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MEET THE DOCTORS: LONDON, UK, MAY 29, 2017

Dr. Hamilton and Dr. Osborne will be in London, UK on Monday, May 29, 2017. They will be holding discussion sessions with individual patients to discuss the details of surgery. We are scheduling plenty of time between appointments to ensure that you can obtain answers to all of your questions.

Is Vocal Fry Bad for You?

About Dr. Reena Gupta

Dr. Reena Gupta is the Director of the Division of Voice and Laryngology at OHNI. Dr. Gupta has devoted her practice to the care of patients with voice problems. She is board certified in otolaryngology and laryngology and fellowship trained in laryngology, specializing in the care of the professional voice.

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sorryThe topic of vocal fry in young women is important and it does not seem to be going away. Regularly, a study concludes that speaking in vocal fry affects a woman’s authoritativeness or makes her less likely to get a job. When Google released their plug-In “Just Not Sorry,” this topic was pushed to the forefront again. This is the latest indication that women are making a more conscious assessment of their own role in their success.

The plug-in, which highlights “sorry” and other “undermining” words, seeks to help women to observe ways in which they may be losing credibility without realizing. Vocal fry is the pattern of speaking where the voice dips low and sputters, particularly at the end of a sentence. This is another cited example of undermining behavior. Whether it is or not, it is clear that for some people, those who speak in vocal fry are considered less intelligent, mature, or educated. If that person is a potential future employer, this matters.

interviewHowever, the larger question still remains: Is vocal fry really such a big deal?

For every person who sneers at a young woman who uses fry, there is likely another who relates to her and finds her more hirable. Future employability aside, is there a reason we should worry about using vocal fry? Can the use of vocal fry affect your vocal health?

The short answer is: yes.

Try to think of one person who you know uses vocal fry. Chances are that you are thinking about a television or music personality. It is also likely that you are thinking of a young woman, probably in her late-teens or early-20s. That is the problem. The industry in which this vocally harmful behavior is most accepted (entertainment) is that where the voice is most important. If these women are injuring themselves when speaking in vocal fry, they are possibly limiting themselves in their music and acting careers.

Vocal fry is the lowest register of voice use. In order to produce vocal fry, the muscles of your larynx (voice box) must be placed in a very specific configuration. This configuration is ideal for vocal fry production, but not much else. Indeed, over time, repetitively slipping into this pattern makes coming out of it harder.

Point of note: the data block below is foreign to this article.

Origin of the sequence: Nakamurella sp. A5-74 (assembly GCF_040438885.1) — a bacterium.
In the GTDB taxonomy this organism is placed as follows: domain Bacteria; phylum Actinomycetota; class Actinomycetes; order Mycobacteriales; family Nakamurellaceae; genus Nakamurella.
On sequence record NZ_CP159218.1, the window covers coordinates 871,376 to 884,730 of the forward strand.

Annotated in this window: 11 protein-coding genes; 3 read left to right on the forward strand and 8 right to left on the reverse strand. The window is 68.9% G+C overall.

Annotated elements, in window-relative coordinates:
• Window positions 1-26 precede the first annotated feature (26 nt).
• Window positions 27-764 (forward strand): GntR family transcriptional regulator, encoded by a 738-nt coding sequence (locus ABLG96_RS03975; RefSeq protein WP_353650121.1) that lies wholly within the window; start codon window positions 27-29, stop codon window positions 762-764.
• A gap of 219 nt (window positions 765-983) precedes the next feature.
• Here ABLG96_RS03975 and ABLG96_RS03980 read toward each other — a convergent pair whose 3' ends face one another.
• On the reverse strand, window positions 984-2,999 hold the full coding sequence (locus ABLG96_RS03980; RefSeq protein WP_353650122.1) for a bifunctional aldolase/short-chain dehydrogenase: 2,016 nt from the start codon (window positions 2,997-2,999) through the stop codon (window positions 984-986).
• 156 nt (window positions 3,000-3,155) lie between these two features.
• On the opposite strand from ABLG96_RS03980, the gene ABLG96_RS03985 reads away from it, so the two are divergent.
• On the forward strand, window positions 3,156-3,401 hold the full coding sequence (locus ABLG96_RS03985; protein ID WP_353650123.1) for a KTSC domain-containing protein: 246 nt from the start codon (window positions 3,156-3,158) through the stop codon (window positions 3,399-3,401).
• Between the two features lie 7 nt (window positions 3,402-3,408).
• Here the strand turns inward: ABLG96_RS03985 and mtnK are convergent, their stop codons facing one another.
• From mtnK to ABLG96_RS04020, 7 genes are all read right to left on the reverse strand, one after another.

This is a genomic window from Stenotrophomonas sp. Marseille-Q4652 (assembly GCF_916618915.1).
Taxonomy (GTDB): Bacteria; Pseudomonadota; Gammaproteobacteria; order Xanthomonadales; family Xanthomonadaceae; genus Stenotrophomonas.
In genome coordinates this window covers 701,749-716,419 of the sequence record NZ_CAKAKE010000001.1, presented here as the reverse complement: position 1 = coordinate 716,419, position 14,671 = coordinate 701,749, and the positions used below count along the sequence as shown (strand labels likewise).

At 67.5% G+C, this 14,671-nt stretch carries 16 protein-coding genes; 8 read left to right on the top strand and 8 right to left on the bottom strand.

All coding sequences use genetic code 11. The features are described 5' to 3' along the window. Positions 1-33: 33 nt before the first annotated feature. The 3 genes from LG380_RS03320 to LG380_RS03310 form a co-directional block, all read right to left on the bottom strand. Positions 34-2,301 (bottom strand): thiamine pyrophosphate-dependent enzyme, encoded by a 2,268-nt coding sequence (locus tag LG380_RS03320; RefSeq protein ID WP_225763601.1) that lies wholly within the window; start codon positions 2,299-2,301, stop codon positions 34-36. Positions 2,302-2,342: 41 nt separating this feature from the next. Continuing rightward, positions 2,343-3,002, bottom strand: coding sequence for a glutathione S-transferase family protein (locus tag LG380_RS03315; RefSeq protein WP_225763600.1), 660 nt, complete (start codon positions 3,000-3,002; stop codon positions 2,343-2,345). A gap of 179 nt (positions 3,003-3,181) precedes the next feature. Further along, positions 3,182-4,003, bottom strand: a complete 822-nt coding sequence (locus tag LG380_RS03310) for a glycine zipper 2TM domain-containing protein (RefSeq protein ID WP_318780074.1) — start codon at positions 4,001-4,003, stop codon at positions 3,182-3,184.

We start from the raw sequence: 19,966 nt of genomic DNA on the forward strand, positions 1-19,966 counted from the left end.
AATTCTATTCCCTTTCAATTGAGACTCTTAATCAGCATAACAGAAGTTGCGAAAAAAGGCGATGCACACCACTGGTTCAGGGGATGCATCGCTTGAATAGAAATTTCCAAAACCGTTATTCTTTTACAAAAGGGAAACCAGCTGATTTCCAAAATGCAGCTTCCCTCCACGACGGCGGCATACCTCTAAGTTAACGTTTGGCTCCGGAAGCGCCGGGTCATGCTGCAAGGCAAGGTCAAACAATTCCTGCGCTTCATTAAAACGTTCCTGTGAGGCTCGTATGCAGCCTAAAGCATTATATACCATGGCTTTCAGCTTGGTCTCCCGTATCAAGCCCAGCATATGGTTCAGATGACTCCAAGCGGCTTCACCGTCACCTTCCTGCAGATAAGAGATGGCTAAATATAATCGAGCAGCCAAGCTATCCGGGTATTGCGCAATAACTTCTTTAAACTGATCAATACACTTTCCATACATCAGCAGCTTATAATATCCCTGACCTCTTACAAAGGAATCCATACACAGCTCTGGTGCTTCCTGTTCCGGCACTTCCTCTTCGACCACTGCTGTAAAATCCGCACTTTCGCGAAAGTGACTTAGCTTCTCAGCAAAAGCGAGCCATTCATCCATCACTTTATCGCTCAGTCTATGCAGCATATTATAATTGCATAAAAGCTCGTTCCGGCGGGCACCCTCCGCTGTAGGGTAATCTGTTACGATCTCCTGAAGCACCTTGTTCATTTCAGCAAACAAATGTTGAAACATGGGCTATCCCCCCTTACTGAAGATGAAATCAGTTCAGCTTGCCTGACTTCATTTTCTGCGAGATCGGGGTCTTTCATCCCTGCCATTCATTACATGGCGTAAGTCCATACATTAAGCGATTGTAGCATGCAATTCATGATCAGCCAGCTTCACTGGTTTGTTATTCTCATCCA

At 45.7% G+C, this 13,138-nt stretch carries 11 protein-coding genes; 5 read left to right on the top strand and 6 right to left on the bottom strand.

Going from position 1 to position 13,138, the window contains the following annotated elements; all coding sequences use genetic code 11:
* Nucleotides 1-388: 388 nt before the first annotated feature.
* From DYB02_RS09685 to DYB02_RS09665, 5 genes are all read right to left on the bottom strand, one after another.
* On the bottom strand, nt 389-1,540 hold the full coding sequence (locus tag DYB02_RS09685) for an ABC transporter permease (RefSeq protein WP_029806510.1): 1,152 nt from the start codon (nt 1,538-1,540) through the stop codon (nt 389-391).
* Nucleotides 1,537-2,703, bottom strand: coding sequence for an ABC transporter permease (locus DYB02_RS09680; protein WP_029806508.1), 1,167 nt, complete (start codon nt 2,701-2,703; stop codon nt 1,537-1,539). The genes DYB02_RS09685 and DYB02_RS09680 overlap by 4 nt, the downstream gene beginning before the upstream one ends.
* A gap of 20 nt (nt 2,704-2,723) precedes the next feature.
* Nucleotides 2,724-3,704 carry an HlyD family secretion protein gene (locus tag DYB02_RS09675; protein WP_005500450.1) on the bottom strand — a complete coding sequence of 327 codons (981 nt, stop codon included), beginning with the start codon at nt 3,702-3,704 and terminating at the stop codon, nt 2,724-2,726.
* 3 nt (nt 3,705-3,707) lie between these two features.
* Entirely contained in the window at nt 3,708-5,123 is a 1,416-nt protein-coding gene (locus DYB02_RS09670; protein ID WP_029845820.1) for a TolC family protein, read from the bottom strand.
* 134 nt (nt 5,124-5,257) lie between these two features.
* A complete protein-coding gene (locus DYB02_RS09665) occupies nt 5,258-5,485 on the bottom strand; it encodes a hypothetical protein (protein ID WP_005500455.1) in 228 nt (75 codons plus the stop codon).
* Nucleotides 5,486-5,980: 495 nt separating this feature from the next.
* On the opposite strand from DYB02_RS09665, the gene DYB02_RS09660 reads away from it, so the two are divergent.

If you are a singer who is constantly trying to work their muscles to belt, which requires a different muscular configuration, then developing the vocal fry muscular pattern is completely counterproductive. It can limit the range of the belt or mix voice because the muscles are unable to disengage the vocal fry muscle pattern. This often results in the need for advanced muscular techniques, such as Laryngeal Myofascial Adjustment or extensive retraining.

 Vocal therapist, Amy Chapman, performs muscular assessment during voice use in preparation for Laryngeal Myofascial Adjustment.

Vocal therapist, Amy Chapman, performs muscular assessment during voice use in preparation for Laryngeal Myofascial Adjustment.

The same is true for any professional endeavor that uses the body. If a basketball player spends months shooting with the wrong stance, that muscular habit becomes very hard to break and often requires a trainer to do so.

A singer may not realize that they are being limited by muscular misuse patterns, and may simply think she is unable to belt high. An actress whose voice cracks when she is trying to emote may think that this is simply how her voice is. Inappropriate muscular engagement may produce both of these scenarios, and this is often a product of vocal fry and other speaking technique issues.

While vocal fry may also directly produce vocal cord damage, the more likely outcome is a muscular issue, which can produce vocal fatigue, pain, and limited vocal range. For those whose voices are their career, this will be limiting in ways far beyond how a future employer may perceive them in a job interview. It’s their art and their livelihood at risk.

Contact a Physician at Osborne Head & Neck Institute

If you would like to speak with one of our physicians regarding this issue or another ear, nose, throat problem; or have other questions or concerns, please complete the contact form below or call us at 310-657-0123.

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